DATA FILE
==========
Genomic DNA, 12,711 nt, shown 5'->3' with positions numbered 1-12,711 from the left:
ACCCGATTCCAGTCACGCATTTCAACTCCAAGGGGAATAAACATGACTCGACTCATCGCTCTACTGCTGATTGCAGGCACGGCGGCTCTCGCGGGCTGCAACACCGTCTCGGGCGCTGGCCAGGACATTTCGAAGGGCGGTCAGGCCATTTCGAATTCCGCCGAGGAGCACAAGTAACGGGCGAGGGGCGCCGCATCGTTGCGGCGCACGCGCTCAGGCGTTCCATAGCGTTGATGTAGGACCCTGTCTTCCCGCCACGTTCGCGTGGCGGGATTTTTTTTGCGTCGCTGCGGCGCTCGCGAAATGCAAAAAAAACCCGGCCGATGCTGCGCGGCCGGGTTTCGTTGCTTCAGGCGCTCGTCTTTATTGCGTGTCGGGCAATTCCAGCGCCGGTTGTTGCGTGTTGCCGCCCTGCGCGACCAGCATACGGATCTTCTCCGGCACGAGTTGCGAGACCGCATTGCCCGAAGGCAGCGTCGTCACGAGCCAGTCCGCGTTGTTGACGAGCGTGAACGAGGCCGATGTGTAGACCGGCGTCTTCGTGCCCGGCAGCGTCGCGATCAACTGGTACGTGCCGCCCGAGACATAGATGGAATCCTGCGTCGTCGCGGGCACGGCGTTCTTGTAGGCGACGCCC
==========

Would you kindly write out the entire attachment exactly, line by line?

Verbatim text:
Genomic DNA, 12,711 nt, shown 5'->3' with positions numbered 1-12,711 from the left:
ACCCGATTCCAGTCACGCATTTCAACTCCAAGGGGAATAAACATGACTCGACTCATCGCTCTACTGCTGATTGCAGGCACGGCGGCTCTCGCGGGCTGCAACACCGTCTCGGGCGCTGGCCAGGACATTTCGAAGGGCGGTCAGGCCATTTCGAATTCCGCCGAGGAGCACAAGTAACGGGCGAGGGGCGCCGCATCGTTGCGGCGCACGCGCTCAGGCGTTCCATAGCGTTGATGTAGGACCCTGTCTTCCCGCCACGTTCGCGTGGCGGGATTTTTTTTGCGTCGCTGCGGCGCTCGCGAAATGCAAAAAAAACCCGGCCGATGCTGCGCGGCCGGGTTTCGTTGCTTCAGGCGCTCGTCTTTATTGCGTGTCGGGCAATTCCAGCGCCGGTTGTTGCGTGTTGCCGCCCTGCGCGACCAGCATACGGATCTTCTCCGGCACGAGTTGCGAGACCGCATTGCCCGAAGGCAGCGTCGTCACGAGCCAGTCCGCGTTGTTGACGAGCGTGAACGAGGCCGATGTGTAGACCGGCGTCTTCGTGCCCGGCAGCGTCGCGATCAACTGGTACGTGCCGCCCGAGACATAGATGGAATCCTGCGTCGTCGCGGGCACGGCGTTCTTGTAGGCGACGCCC